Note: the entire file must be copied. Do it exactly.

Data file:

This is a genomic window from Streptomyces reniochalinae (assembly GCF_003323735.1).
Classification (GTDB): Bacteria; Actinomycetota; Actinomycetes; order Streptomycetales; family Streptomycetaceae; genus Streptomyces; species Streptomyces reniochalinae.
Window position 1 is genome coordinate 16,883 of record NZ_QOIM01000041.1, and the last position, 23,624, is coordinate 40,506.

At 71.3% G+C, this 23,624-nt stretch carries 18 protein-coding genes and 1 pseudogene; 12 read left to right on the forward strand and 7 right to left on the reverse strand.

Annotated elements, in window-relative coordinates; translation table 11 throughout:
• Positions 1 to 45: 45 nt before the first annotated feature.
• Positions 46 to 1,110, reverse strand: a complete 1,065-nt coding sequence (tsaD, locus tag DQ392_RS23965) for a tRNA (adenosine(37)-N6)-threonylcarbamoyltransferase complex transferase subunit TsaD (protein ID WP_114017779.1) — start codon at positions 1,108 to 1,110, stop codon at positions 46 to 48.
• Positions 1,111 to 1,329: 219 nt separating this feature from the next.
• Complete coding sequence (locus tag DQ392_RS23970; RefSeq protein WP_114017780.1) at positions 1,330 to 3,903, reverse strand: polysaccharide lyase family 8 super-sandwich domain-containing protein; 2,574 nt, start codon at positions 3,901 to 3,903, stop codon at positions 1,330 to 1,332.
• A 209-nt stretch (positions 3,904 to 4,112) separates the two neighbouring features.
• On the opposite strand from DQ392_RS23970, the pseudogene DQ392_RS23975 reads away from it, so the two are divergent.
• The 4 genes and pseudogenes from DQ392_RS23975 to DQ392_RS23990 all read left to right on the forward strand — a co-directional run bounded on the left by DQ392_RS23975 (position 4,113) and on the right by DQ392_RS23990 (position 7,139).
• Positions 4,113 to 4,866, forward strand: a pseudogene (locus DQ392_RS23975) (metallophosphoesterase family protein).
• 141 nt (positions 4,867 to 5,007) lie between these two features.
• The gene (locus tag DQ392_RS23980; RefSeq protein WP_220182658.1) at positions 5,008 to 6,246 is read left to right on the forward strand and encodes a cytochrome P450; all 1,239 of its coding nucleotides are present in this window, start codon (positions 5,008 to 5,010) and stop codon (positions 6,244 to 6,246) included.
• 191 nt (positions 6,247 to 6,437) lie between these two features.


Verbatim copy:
This is a genomic window from Streptomyces reniochalinae (assembly GCF_003323735.1).
Classification (GTDB): Bacteria; Actinomycetota; Actinomycetes; order Streptomycetales; family Streptomycetaceae; genus Streptomyces; species Streptomyces reniochalinae.
Window position 1 is genome coordinate 16,883 of record NZ_QOIM01000041.1, and the last position, 23,624, is coordinate 40,506.

At 71.3% G+C, this 23,624-nt stretch carries 18 protein-coding genes and 1 pseudogene; 12 read left to right on the forward strand and 7 right to left on the reverse strand.

Annotated elements, in window-relative coordinates; translation table 11 throughout:
• Positions 1 to 45: 45 nt before the first annotated feature.
• Positions 46 to 1,110, reverse strand: a complete 1,065-nt coding sequence (tsaD, locus tag DQ392_RS23965) for a tRNA (adenosine(37)-N6)-threonylcarbamoyltransferase complex transferase subunit TsaD (protein ID WP_114017779.1) — start codon at positions 1,108 to 1,110, stop codon at positions 46 to 48.
• Positions 1,111 to 1,329: 219 nt separating this feature from the next.
• Complete coding sequence (locus tag DQ392_RS23970; RefSeq protein WP_114017780.1) at positions 1,330 to 3,903, reverse strand: polysaccharide lyase family 8 super-sandwich domain-containing protein; 2,574 nt, start codon at positions 3,901 to 3,903, stop codon at positions 1,330 to 1,332.
• A 209-nt stretch (positions 3,904 to 4,112) separates the two neighbouring features.
• On the opposite strand from DQ392_RS23970, the pseudogene DQ392_RS23975 reads away from it, so the two are divergent.
• The 4 genes and pseudogenes from DQ392_RS23975 to DQ392_RS23990 all read left to right on the forward strand — a co-directional run bounded on the left by DQ392_RS23975 (position 4,113) and on the right by DQ392_RS23990 (position 7,139).
• Positions 4,113 to 4,866, forward strand: a pseudogene (locus DQ392_RS23975) (metallophosphoesterase family protein).
• 141 nt (positions 4,867 to 5,007) lie between these two features.
• The gene (locus tag DQ392_RS23980; RefSeq protein WP_220182658.1) at positions 5,008 to 6,246 is read left to right on the forward strand and encodes a cytochrome P450; all 1,239 of its coding nucleotides are present in this window, start codon (positions 5,008 to 5,010) and stop codon (positions 6,244 to 6,246) included.
• 191 nt (positions 6,247 to 6,437) lie between these two features.